“We found inspiration in so many places,” Jaq wrote, “in Frankie magazine, on Pinterest, and searches for eco weddings on the net. We always wanted it to be a relaxed affair, with just really close friends and family. We both love vintage, retro and eco/ natural ideas so we chose this theme because it is just ‘us’. I also love to be creative and really enjoyed making the decorations and searching for ideas.”
“We wanted to do as much as possible ourselves to personalise it. We chose the marquee and had it at friends property because we wanted to feel relaxed and we wanted everyone else to relax too. We wanted people to have the option of camping, to be able to take our time to set up, and pack down, to hold a ‘hangover cure’ cook-up the next day, to be able to party into the early hours without time restraints. Also having a marquee meant that we could create our own little world inside…it was like a blank canvas so we could make it just how we wanted it to be. We were trying to create a romantic, natural, playful and relaxed vibe when making up the decorations.”
Jaq wore a dress purchased from Claire Louise Bridal in Brisbane with a vintage lace necklace that she found at a local gallery. “I chose the dress because it was simple and elegant but I didn’t want a meringue” Jaq continued. “I couldn’t afford the lace/vintage style that I would have loved and this one was within budget. I hate shopping do didn’t want to shop around too much so when I saw it and tried it on it looked good so I bought it then and there! I think the designer was a bit shocked at my quick decision and it was only about the fourth dress I had tried on.”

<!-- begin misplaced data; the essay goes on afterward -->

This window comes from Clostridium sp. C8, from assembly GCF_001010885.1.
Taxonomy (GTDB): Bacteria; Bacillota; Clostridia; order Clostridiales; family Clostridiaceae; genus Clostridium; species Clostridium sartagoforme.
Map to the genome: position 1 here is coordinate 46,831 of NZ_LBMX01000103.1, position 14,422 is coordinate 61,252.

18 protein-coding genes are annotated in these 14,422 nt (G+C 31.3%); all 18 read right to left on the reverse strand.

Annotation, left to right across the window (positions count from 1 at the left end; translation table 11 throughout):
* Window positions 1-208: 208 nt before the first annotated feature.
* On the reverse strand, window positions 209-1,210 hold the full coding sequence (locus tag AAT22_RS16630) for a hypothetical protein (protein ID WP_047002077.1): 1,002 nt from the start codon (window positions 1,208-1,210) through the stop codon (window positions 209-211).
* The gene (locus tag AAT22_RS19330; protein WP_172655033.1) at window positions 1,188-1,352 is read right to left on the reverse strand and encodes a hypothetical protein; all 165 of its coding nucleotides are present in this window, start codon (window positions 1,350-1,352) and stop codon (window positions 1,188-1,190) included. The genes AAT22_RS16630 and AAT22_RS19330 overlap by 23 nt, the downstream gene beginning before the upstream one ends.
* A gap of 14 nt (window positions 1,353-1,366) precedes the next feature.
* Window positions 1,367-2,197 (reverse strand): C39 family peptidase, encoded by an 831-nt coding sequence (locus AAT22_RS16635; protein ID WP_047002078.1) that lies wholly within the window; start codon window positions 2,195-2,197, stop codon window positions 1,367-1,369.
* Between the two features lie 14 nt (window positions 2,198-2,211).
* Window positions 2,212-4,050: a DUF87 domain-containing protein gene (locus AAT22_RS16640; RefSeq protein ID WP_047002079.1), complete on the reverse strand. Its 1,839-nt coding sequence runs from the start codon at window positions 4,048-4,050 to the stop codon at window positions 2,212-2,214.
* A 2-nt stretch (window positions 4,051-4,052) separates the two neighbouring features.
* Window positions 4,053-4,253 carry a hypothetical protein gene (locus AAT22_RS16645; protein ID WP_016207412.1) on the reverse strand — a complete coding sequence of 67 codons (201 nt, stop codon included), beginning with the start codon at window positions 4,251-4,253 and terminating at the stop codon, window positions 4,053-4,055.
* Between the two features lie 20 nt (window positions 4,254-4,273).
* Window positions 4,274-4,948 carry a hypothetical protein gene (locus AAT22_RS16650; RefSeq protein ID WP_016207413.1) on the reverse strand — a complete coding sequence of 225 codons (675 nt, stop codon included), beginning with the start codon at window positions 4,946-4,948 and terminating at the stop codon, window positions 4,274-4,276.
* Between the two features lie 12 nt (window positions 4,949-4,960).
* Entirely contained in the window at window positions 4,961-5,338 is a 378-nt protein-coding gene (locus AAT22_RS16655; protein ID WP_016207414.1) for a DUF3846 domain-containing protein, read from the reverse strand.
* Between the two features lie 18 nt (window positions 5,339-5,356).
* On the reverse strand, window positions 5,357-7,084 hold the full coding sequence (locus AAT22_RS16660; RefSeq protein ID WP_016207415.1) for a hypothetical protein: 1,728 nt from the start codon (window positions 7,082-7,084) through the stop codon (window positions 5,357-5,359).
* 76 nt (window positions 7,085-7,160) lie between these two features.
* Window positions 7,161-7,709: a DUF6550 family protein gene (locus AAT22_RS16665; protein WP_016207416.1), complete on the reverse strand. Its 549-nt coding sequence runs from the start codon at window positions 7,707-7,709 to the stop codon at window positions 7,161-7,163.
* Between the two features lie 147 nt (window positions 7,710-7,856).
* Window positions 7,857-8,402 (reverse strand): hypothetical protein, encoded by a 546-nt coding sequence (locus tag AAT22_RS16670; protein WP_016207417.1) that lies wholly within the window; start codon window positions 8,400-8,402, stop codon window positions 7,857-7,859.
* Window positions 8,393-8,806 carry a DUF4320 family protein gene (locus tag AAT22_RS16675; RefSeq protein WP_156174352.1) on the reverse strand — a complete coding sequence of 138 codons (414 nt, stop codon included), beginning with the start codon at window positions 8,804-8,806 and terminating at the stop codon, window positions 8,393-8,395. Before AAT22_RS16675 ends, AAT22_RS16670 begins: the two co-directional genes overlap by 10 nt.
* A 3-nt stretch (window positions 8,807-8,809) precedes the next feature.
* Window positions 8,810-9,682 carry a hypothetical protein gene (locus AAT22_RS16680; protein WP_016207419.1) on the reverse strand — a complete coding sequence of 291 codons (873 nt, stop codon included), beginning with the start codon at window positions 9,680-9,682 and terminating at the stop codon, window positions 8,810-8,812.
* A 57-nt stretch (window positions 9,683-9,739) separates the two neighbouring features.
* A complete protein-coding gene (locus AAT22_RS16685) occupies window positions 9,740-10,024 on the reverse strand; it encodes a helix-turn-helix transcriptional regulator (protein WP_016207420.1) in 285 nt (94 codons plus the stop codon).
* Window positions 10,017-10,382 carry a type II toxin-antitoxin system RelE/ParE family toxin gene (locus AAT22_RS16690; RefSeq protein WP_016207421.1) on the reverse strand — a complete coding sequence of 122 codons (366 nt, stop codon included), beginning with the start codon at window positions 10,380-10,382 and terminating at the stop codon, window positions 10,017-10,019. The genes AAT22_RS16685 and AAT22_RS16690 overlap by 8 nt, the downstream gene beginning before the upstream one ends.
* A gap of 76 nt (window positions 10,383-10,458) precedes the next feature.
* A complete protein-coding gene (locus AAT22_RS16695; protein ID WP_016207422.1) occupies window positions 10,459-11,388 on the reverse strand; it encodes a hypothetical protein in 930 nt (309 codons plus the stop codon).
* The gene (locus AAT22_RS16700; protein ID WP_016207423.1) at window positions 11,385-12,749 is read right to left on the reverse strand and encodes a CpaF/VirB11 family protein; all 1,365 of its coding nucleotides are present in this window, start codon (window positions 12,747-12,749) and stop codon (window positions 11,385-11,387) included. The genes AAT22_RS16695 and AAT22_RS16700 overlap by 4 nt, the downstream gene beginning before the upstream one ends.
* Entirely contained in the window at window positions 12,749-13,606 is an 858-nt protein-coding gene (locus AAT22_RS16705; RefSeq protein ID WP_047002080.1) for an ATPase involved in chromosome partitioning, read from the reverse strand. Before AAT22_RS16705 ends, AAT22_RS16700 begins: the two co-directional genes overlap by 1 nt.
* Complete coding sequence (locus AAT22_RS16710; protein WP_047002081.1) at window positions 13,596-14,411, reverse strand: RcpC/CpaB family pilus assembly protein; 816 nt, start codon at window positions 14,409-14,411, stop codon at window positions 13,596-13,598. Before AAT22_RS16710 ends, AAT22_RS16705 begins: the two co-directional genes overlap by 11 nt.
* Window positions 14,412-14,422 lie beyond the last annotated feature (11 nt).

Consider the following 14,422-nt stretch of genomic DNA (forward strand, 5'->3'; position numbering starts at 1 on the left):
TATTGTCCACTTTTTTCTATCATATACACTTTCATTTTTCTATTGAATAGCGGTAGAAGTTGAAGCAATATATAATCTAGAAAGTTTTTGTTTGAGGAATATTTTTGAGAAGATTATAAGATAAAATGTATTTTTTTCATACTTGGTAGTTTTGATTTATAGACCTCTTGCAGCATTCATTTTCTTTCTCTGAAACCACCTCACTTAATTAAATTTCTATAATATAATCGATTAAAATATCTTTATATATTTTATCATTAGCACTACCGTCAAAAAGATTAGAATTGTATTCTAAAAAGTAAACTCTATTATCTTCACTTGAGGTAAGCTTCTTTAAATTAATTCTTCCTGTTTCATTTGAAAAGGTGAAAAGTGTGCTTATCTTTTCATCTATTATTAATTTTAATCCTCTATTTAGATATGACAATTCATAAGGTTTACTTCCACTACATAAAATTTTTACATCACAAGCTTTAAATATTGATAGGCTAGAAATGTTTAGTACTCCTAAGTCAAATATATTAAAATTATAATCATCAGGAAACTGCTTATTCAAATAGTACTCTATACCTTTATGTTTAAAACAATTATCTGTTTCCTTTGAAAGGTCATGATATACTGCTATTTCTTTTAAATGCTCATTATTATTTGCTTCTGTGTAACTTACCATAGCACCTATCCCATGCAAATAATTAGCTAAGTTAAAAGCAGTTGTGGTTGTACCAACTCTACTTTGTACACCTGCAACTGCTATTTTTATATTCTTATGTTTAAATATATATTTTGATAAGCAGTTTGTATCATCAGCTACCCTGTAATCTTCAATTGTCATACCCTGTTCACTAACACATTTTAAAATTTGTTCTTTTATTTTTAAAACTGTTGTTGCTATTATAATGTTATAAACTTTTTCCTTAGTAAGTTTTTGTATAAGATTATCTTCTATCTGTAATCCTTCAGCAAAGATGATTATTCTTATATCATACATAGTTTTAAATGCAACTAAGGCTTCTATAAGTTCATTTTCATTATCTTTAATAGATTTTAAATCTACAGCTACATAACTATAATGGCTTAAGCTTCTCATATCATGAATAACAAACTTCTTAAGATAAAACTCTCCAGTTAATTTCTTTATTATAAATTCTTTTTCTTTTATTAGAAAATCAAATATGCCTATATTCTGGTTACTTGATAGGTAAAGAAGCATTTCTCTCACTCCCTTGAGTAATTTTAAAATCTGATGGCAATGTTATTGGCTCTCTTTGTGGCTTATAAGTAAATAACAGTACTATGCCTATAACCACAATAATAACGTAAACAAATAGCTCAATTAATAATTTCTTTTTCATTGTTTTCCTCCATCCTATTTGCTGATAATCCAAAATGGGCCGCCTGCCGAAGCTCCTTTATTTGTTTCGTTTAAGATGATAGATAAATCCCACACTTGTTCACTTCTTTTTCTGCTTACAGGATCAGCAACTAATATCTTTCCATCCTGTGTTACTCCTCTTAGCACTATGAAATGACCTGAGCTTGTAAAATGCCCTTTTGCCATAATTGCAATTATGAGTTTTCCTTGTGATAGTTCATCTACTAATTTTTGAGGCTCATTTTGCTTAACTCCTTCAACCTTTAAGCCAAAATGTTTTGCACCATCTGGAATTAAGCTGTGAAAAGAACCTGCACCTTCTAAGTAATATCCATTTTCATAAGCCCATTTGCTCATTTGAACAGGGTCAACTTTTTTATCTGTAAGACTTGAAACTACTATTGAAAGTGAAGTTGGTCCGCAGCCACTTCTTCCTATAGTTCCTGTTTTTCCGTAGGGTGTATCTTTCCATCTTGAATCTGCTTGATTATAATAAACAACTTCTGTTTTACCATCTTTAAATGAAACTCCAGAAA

Ruby & Emmanuel’s sweet wedding took place on a private residence in Adelaide. The bride wore a 1930s vintage wedding gown with a vintage headpiece. Even her bridesmaids wore vintage dresses.
The couple locally sourced things where they could including the food their served and the flowers the used to decorate the marquee. The bride’s sister made all their stationery and paper goods. The wedding was a really personal and intimate affair. “Our focus was really just on our family,” the bride explained. “We handcrafted our wedding with, of course, some true vintage touches.”